A bedroom is a place of rest and relaxation. Accordingly, your lighting scheme should also reflect this. For a coherent overall concept, you should therefore make clever use of the following three types of lighting: basic lighting, task lighting and accent lighting.
Basic lighting is the basis of lighting and ensures that your entire bedroom is evenly lit. Task lighting is primarily used for functional purposes, such as reading or even dressing. At the same time, the functional light also gives the bedroom a diffused glow, which makes the room look larger and warmer. Last but not least, accent lighting is used primarily for decorative purposes and helps to specifically put visual features in the right light to create an atmospheric ambience.
How to pick bedside lamps
A small bedside lamp is the easiest way to cleverly add some color, texture or even a nice contrast to your bedroom. Depending on their size, bedside lamps provide a subtle source of light, making them perfect for reading or watching TV. Important: If you decide to buy a bedside lamp with a shade, it’s best to choose a light color for it. Dark colors or bold patterns can add a certain drama, but will obstruct the light source and thus make nighttime activities such as reading more difficult.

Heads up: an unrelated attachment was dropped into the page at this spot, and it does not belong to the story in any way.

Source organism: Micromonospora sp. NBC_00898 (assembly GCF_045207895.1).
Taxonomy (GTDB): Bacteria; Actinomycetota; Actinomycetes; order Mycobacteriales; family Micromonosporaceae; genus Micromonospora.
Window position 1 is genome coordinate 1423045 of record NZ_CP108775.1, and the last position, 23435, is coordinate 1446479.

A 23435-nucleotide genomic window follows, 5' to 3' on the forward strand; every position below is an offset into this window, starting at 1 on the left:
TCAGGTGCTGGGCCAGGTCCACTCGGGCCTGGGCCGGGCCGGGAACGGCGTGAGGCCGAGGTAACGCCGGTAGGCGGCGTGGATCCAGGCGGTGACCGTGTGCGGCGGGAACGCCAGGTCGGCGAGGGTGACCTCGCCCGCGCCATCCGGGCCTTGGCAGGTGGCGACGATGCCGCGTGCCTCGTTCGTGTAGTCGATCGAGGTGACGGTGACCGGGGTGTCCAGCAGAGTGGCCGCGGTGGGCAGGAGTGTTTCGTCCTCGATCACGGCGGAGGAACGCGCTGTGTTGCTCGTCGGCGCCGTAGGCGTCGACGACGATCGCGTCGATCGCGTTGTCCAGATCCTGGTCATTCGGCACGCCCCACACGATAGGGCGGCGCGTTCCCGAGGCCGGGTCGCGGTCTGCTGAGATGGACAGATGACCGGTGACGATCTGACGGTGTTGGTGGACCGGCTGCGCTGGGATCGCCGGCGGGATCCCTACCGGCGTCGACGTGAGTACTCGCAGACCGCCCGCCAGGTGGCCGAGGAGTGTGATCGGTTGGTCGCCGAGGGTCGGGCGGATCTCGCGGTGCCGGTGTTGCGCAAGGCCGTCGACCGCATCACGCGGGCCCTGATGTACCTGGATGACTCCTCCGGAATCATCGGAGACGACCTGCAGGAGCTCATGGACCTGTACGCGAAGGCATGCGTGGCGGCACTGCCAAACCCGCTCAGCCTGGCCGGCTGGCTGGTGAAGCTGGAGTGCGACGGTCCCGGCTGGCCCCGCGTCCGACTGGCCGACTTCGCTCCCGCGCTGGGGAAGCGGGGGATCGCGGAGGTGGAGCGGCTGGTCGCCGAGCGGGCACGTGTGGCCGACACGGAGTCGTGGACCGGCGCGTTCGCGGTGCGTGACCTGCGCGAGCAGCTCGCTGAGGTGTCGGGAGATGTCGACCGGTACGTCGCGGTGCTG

By the way, if you have limited space on your nightstand, opt for a couple of beautiful pendant lamps on either side of the bed. Depending on the design, these will give the room a beautiful and stylish lighting. Opt for a bold pattern or a beautiful color for the lampshade to give the bedroom a nice accent.
Indirect lighting in the bedroom
The more indirect the light, the more cozy and comfortable a room becomes. Here, the light does not fall directly on individual objects, but is first reflected by walls and floors. The light source is hidden behind a screen or similar and thus cannot be seen directly. Thus, the light is strongly diffused and harsh shadows are avoided. There are several variants for indirect lighting, for example, baseboards and stucco moldings with integrated LEDs, LED strips, wall lights with a screen, niches with hidden light sources or TVs with LED backlighting. LED strips are particularly popular, as they are self-adhesive and only a few millimeters wide. They can be quickly attached to all sorts of objects, whether under the bed or behind the cabinet.